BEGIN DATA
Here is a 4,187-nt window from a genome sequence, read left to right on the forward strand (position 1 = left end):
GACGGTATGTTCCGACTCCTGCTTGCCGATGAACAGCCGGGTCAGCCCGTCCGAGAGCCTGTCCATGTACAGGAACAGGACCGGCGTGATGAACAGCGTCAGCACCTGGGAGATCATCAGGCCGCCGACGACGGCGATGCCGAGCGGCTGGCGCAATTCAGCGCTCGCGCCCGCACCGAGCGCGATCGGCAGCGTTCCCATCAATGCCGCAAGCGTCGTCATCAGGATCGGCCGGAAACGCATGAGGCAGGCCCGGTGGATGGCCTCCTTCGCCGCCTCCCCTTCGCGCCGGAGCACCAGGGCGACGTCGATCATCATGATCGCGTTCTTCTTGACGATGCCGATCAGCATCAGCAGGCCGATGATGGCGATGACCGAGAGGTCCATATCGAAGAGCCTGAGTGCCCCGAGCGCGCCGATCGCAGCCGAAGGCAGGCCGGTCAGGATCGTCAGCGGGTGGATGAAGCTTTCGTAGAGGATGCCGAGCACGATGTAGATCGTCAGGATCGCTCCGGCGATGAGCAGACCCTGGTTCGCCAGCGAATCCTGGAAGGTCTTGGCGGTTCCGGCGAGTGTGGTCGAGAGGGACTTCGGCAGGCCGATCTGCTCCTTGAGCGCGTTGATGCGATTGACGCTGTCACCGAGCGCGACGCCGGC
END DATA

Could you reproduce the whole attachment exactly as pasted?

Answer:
Here is a 4,187-nt window from a genome sequence, read left to right on the forward strand (position 1 = left end):
GACGGTATGTTCCGACTCCTGCTTGCCGATGAACAGCCGGGTCAGCCCGTCCGAGAGCCTGTCCATGTACAGGAACAGGACCGGCGTGATGAACAGCGTCAGCACCTGGGAGATCATCAGGCCGCCGACGACGGCGATGCCGAGCGGCTGGCGCAATTCAGCGCTCGCGCCCGCACCGAGCGCGATCGGCAGCGTTCCCATCAATGCCGCAAGCGTCGTCATCAGGATCGGCCGGAAACGCATGAGGCAGGCCCGGTGGATGGCCTCCTTCGCCGCCTCCCCTTCGCGCCGGAGCACCAGGGCGACGTCGATCATCATGATCGCGTTCTTCTTGACGATGCCGATCAGCATCAGCAGGCCGATGATGGCGATGACCGAGAGGTCCATATCGAAGAGCCTGAGTGCCCCGAGCGCGCCGATCGCAGCCGAAGGCAGGCCGGTCAGGATCGTCAGCGGGTGGATGAAGCTTTCGTAGAGGATGCCGAGCACGATGTAGATCGTCAGGATCGCTCCGGCGATGAGCAGACCCTGGTTCGCCAGCGAATCCTGGAAGGTCTTGGCGGTTCCGGCGAGTGTGGTCGAGAGGGACTTCGGCAGGCCGATCTGCTCCTTGAGCGCGTTGATGCGATTGACGCTGTCACCGAGCGCGACGCCGGC